Elephants & Farmers

Their taste for nutritious plants, combined with their tendency to travel, often brings elephants into conflict with humans.  Throughout Asia, wherever elephants are found, it is not unusual for them to eventually wander out of the forest and onto cultivated fields in order to munch on the delicious crops that humans have planted there. 


photo M. Noonan
 

Farmers go to a great deal of effort to stop elephants from entering their fields.  They fence their fields and sometimes dig ditches and moats to discourage elephants.  They often watch over their fields in tall guard towers like the one depicted at right, and when elephants approach, they shoot off firecrackers to try to scare them away.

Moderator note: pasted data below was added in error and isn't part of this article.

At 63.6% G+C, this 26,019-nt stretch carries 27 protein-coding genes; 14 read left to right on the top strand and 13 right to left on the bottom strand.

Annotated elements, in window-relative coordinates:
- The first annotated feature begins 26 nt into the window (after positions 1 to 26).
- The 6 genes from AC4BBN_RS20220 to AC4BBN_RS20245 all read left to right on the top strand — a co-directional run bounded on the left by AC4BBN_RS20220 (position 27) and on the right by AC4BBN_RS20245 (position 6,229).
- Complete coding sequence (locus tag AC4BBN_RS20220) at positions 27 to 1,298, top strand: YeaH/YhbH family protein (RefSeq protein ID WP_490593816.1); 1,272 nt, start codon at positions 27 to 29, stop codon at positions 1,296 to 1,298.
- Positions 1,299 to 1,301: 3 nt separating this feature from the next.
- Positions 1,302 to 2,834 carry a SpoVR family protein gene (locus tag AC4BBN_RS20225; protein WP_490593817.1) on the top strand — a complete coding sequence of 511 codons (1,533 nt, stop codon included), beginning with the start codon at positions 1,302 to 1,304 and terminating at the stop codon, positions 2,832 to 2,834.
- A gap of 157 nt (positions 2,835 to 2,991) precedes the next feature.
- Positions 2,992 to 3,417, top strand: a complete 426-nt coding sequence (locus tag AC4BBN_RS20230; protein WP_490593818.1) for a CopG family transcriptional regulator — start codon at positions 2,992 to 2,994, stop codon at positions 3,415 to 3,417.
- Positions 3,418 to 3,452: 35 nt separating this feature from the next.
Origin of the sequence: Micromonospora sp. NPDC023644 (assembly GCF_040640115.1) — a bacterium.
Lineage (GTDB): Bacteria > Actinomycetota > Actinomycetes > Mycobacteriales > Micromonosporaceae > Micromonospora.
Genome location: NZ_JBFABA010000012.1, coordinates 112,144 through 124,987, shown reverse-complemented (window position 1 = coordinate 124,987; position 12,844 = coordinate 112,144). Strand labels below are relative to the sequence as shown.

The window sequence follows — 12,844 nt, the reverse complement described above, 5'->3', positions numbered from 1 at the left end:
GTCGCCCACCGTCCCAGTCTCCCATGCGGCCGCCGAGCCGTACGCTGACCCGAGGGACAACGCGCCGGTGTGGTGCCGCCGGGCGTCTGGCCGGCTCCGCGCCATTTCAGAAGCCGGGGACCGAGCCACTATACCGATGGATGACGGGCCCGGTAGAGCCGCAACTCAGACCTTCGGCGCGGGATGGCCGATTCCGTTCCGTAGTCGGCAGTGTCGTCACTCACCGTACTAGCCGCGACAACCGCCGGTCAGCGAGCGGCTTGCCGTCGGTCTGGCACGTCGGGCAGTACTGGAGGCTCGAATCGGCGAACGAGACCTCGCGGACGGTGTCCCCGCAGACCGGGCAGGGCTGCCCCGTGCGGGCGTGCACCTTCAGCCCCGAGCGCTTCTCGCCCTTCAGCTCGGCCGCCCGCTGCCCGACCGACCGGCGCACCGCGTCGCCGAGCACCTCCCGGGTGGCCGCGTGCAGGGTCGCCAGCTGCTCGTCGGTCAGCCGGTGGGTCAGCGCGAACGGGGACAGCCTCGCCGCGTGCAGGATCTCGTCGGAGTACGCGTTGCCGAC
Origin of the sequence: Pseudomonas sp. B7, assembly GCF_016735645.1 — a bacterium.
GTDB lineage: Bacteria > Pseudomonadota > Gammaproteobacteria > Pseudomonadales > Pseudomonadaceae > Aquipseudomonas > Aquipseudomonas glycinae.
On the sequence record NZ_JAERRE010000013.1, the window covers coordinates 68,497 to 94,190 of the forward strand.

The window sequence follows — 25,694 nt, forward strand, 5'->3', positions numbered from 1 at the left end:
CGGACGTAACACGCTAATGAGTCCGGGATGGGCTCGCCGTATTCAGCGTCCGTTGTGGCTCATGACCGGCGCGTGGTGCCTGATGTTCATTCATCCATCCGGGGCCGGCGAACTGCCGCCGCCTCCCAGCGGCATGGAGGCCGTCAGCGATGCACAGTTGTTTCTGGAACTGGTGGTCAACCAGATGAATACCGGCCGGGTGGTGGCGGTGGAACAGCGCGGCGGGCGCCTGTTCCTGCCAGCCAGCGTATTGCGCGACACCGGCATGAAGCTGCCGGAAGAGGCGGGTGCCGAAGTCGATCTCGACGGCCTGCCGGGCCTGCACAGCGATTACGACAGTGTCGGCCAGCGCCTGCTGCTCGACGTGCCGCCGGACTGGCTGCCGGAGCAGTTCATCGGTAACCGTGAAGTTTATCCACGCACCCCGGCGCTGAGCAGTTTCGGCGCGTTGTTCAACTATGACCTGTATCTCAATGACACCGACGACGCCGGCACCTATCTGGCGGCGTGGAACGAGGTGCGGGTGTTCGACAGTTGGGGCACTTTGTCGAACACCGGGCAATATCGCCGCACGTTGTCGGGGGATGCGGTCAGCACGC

But hungry elephants are difficult to discourage.  They easily knock down fences and they often find ways to cross moats.  Given enough time, they even get used to firecrackers.  As a result, elephants are unfortunately sometimes shot by farmers as a last resort. 

You can hardly blame the elephants.  All they know is what their instincts and taste buds tell them.  However, even a small herd of elephants will create a disaster from a human’s point of view.  

This sums up an essential problem in elephant conservation—a problem that is true for so many animal species.  When land gets put to human use, it becomes unavailable for use by most wild animals. 


photo M. Noonan

 

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